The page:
In light of the challenges of the Brazilian stock market – especially in the current scenario – Brazilian companies have been increasingly moving to float on stock exchanges in the United States. This market is considered more mature than the Brazilian market and is highly attractive for Brazilian companies that earn revenue in US dollars, operate outside Brazil or have aspirations to expand their activities internationally. The increase in demand for listing in the United States has been especially prominent among Brazilian companies with a strong technological business focus – in particular software and digital service companies – as well as companies in the education and finance sectors (fintechs).
Compared with Brazilian markets, American stock exchanges generally offer higher multiples, greater liquidity, and access to strategic investors who may not invest in Latin America. Moreover, they have stricter governance standards and are less susceptible to shifts in Brazil’s political and economic landscape, which helps to boost investor confidence. Particularly in times of political and economic instability, the ease of raising funds in US dollars and the possibility of setting valuations also in US dollars means that companies listed there stand to benefit. On the other hand, listing in the United States presents other challenges, including:
Fiercer competition from other companies (whether in the same sector or otherwise):
Volatility arising from the ease with which investors can dispose of securities;
Higher costs compared to Brazilian stock exchanges;
Increased complexity of adapting company structures to the American market, including stricter internal control standards;
Increased accountability risk and more severe penalties within the United States’ criminal justice system.
Outlook for 2022
2021 was a strong year for Brazilian capital markets, surpassing the volume of share offerings carried out in 2020. However, a number of movements that had been expected to only occur this year (due to the presidential elections) were brought forward to 2021, significantly impacting the current scenario and outlook for 2022. The last quarter of 2021 also saw growing political tensions, changes to a cap on government spending, growing inflation and rising interest rates. Together with the Evergrande case in China and excess global liquidity resulting from measures to combat the pandemic’s economic consequences, these factors have combined to limit new transactions on Brazil’s stock markets.
In this context, investors have taken a more selective approach, carefully analyzing companies that are already listed with discounted share prices. These companies tend to be more attractive to investors in highly volatile scenarios, and as such, it can be difficult for a newcomer to attain a pricing it considers interesting or that comes close to what was expected before conditions changed at the end of 2021. Furthermore, companies operating in industries not traditionally linked to the stock market face additional challenges in familiarizing investors and analysts with these new businesses.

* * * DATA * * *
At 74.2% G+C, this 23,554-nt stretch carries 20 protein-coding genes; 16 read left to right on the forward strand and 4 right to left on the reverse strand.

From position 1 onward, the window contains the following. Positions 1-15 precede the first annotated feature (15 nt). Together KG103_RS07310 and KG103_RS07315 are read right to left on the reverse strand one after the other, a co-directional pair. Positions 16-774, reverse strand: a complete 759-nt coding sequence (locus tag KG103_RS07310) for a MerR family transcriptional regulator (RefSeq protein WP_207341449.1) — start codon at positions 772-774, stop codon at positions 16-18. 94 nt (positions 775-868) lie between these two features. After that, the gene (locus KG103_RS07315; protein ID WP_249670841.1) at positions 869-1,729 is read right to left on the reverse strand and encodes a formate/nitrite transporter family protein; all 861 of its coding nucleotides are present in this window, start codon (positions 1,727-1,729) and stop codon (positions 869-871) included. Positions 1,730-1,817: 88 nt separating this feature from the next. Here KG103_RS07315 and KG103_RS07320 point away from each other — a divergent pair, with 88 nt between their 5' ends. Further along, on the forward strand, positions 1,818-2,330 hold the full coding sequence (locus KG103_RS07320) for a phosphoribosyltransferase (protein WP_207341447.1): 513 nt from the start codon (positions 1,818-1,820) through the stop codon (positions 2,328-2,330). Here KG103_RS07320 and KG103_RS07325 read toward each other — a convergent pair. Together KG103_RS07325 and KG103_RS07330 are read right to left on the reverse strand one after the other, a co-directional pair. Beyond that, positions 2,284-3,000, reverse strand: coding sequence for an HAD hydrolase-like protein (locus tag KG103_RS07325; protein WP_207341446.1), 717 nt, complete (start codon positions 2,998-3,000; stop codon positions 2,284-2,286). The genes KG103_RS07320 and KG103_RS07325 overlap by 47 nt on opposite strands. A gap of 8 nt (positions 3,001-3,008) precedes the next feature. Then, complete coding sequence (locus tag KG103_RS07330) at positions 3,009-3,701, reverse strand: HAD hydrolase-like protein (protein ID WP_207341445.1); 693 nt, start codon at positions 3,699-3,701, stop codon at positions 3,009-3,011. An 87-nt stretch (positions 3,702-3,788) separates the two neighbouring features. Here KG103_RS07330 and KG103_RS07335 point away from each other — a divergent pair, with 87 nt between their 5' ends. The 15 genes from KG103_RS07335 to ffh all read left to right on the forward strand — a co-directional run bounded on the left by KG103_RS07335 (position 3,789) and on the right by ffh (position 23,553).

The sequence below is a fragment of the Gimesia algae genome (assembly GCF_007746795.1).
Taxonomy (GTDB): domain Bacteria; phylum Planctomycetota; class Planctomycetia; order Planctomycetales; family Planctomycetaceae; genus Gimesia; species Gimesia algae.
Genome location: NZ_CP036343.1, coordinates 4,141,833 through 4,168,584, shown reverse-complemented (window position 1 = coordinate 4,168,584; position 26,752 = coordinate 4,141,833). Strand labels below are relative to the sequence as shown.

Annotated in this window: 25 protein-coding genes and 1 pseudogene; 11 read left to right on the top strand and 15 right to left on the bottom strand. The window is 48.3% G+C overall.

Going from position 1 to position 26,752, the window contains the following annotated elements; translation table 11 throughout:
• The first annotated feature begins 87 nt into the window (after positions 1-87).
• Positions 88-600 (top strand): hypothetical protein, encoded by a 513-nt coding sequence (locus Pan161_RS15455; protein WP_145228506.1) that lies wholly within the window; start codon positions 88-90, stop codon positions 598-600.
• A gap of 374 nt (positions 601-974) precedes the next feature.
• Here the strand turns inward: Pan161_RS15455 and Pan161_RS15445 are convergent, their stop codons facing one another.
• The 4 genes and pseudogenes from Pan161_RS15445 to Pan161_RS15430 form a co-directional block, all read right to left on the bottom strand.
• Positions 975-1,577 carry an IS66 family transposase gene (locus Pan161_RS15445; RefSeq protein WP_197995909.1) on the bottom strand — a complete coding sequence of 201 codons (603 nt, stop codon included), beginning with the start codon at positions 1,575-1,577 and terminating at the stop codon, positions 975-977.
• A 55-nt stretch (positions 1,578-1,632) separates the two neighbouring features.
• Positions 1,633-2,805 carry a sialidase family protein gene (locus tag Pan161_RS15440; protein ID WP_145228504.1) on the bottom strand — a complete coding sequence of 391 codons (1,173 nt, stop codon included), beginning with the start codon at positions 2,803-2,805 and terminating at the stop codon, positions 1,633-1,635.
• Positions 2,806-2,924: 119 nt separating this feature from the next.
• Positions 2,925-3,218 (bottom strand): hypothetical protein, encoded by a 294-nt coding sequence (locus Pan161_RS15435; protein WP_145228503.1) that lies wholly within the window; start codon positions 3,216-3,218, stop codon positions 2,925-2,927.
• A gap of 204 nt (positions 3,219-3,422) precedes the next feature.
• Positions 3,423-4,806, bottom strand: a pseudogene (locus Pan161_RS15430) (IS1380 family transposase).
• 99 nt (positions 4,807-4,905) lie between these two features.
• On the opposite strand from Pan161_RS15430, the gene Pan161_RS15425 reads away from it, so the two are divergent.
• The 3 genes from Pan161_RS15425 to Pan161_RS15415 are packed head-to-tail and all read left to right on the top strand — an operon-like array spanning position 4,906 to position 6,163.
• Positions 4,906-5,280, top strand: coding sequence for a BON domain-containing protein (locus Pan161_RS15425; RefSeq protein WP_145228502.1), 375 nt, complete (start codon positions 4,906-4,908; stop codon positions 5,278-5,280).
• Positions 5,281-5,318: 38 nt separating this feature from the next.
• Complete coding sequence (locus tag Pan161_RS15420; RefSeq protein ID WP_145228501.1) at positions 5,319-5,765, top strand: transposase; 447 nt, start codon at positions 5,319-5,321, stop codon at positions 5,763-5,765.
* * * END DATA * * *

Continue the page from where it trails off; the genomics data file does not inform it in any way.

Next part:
Expectations concerning changes in important issues in Brazil in 2022 – mostly when it comes to tax reform and the potential outcome of the elections – make companies and investors more cautious about new offerings in the stock market. When uncertainty about these issues decreases, a reduction in market volatility would be expected. However, this uncertainty is likely to last until Brazil’s presidential elections have been decided.
Therefore, due to the political and economic scenarios mentioned above, as well as the expected behavior of investors, the outlook for 2022 is one of reduced numbers of equity public offerings launched and priced. Although there is always an open market window for good assets, the pricing and structures for stock offerings would need to be adapted to the reality of the scenario at the time.
Furthermore, transactions in the local market with significant financial value and whose equity stories are attractive to the point of being less influenced by the wider macroeconomic scenario are expected to stand out – especially follow-ons. Meanwhile, Brazilian companies are expected to continue listing shares on American stock exchanges due to the advantages mentioned above. After Brazil’s presidential elections, local markets are expected to stabilize, and the volume of business should bounce back or even surpass what has been seen over the last two years, though this will depend on the election outcome and the scenario that develops afterward.
It is expected that companies that chose to postpone their IPOs or follow-ons in 2021 will resume plans for structuring offerings during the first half of 2022, with the first quarter of the year set to function as a thermometer for the rest of the year. This break period can be used by companies to improve preparation, revisit strategies and approaches for making presentations to investors, strategic positioning, shaping incentive plans for executives and possible corporate reorganizations, as well as to strengthen the organization of internal workflows to reflect the everyday reality of publicly traded companies. An interesting way to prepare for this may be to carry out debt public offerings by issuing debentures, which also require audited balance sheets to be kept and involve contact with investors through roadshow meetings.
In 2022, the Brazilian stock market is also likely to see equity offerings with restricted placement efforts. This type of offering is regulated by CVM Instruction No. 476 and does not require registration with the Brazilian Securities and Exchange Commission (CVM). Offerings with restricted placement efforts allow for easier access to capital markets, and can offer a more attractive way to raise funds within the uncertain context that characterizes the Brazilian economy at present. This is especially the case for companies that started their IPO in 2021, only to postpone the launch or pricing later.
Finally, regulation reform for public offerings and for the levels of outstanding shares of listed companies on the B3 should also be closely monitored. After years of debate and a series of public hearings held throughout 2021, the CVM and B3 are currently analyzing comments submitted by various market participants. When the results are announced, these reforms should introduce many important changes to the dynamics and structure of share offerings. It is expected that these changes will facilitate lasting access to Brazilian capital markets, with important impacts for the economy – either directly, via injection of more funds, or indirectly, by representing a means of reducing unemployment and increasing government tax collection.
For further information about this topic, please contact Mattos Filho’s Capital Markets practice area.
*The summary of this article is available in French, Japanese and Italian at this link.